50 years on, Nigerians extol Fajuyi’s virtues

Fifty years after they were killed in the sec­ond military coup on July 29th 1966 in Ibadan, Nigerians have stressed the need to turn the spot where the then Head of State, Ma­jor General Aguiyi Ironsi and the then Military Ad­ministrator for Western Region, Lt. Col. Francis Adekunle Fajuyi were killed into a recognized national monument.
The first military Head of State, Ironsi, took over after the men of the Ni­gerian Army overthrew the civilian government of Chief Nnamdi Azikwe (Cer­emonial President) and Sir Abubakar Tafawa Balewa (Prime Minister) on Janu­ary, 15th 1966 in a bloody coup believed to be ethnic in nature. Prominent Nigerian civilians including Sir Ta­fawa Balewa, Chief Samuel Ladoke Akintola (Premier of Western Region), Chief Okotie Eboh, (Federal Min­ister of Finance) Sir. Ahma­du Bello (Premier of North­ern Region) and soldiers were killed during the first military coup.
It was said that Ironsi who was six months old in of­fice was on a national tour believed to be concluded in the then Western Region under its military Governor, Fajuyi before the duo were assassinated in the coun­ter coup on July, 29th 1966. They were earlier abducted at Government House Agodi and were later killed at Lalu­pon along Iwo in Osun State in the present day Lagelu Local Government Area of Oyo State. Fajuyi was 41, an indigene of the present Ekiti State who just came back from a war front in Congo before he was announced as first military governor of the Western Region volun­teered to be killed alongside his boss, they were both bur­ied in the dark forest which was later discovered through a hunter on expedition who saw unusual movement of soldiers on the day they were gruesomely murdered by their juniors in the army.
Speaking on the virtues of the late Fajuyi , the first son of the gallant soldier, Barris­ter Donald Fajuyi expressed optimism that Nigeria would have been better than its present state if his father and his contemporaries were al­lowed to live longer. While thanking the league of Vet­eran Journalists for its readi­ness to organize the 2016 memorial lecture for his fa­ther, 8th in the series which coincided with the golden jubilee remembrance, Fajuyi described his father as a dis­ciplinarian par excellence.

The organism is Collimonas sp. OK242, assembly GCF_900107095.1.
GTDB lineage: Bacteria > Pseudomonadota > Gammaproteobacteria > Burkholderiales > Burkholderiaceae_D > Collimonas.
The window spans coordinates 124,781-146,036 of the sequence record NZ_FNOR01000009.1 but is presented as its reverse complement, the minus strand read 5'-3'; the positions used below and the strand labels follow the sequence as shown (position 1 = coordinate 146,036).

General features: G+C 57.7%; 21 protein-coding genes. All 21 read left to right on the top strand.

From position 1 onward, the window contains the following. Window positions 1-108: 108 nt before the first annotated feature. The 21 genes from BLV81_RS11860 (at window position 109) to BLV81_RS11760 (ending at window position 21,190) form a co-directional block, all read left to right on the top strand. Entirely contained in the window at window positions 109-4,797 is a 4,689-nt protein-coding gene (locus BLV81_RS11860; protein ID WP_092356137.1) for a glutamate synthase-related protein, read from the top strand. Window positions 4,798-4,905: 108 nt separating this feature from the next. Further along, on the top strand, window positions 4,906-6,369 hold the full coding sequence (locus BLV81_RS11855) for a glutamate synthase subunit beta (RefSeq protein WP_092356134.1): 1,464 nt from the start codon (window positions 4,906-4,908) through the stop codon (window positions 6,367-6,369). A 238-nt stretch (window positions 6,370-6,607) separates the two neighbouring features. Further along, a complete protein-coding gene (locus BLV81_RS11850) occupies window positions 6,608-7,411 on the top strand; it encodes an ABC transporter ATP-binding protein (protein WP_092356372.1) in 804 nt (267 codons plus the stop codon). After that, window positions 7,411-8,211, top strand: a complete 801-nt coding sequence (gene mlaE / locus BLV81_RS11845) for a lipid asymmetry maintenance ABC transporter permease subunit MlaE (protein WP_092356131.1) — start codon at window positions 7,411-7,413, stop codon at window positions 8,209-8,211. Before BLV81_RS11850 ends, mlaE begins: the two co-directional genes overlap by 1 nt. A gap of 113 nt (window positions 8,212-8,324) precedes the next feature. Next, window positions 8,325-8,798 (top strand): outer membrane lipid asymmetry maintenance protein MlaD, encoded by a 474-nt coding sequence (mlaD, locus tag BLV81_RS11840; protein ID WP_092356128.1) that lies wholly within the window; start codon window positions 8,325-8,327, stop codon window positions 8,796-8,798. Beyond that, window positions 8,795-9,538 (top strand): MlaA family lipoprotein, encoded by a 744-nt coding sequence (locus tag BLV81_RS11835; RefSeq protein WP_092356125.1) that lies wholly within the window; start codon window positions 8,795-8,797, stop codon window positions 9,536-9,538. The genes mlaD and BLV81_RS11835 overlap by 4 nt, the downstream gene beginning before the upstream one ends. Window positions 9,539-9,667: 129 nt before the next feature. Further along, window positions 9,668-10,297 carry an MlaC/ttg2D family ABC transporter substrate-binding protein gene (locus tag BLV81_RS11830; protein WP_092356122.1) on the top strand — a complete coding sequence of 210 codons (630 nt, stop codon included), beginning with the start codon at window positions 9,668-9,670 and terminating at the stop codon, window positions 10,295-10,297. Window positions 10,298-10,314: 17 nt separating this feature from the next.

“Immediately he became Governor, he just came back from Congo, the Janu­ary 1966 coup met him in Ado-Ekiti, he had started construction of a building, but immediately he was an­nounced, he called home to stop the construction that he don’t want to mix pub­lic money with personal money, because it was very unethical. That was the stan­dard in those days. If such people have been allowed to lead Nigeria in that path, can you imagine what Nige­ria would have been today? What happened to our mor­al, accountability between 1966 and today, these are the things Nigerians have to sit down and decide, are we just want to go like this on the wide road of destruction? it is because some few are rid­ing on the commonwealth of Nigerians.
In his own submission, the Head of Department of Political Science, University of Ibadan, Professor O. B. C. Nwolise said though a mili­tary cantonment Adekunle Fajuyi Cantonment has been named after him, there is a need to recognize him more. While the “This visit of today is the first public or private appreciation of the supreme sacrifice by Ironsi and Fajuyi to this spot. So we are happy that we are part of history in showing appreciation to the valor of Gen. Ironsi and Col. Fajuyi.
Col. Fajuyi had three op­tions on that day to betray Ironsi and expose him to the coupists, begged the coupists to spear him or to run or escape when the soldiers stormed Agodi Government house… that uncommon zeal, patriotism and sacri­fice that Nigeria survive that is why league is here to kick start this programme. Ear­lier in his address, Chairman of the Leagues in Oyo State, Alhaji Wale Adele described the lectures as part of the contributions of the associa­tion to appreciate the virtues of the late Fajuyi.


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By Sydney Chesterfield on August 3, 2016 · Posted in Reports, Trends

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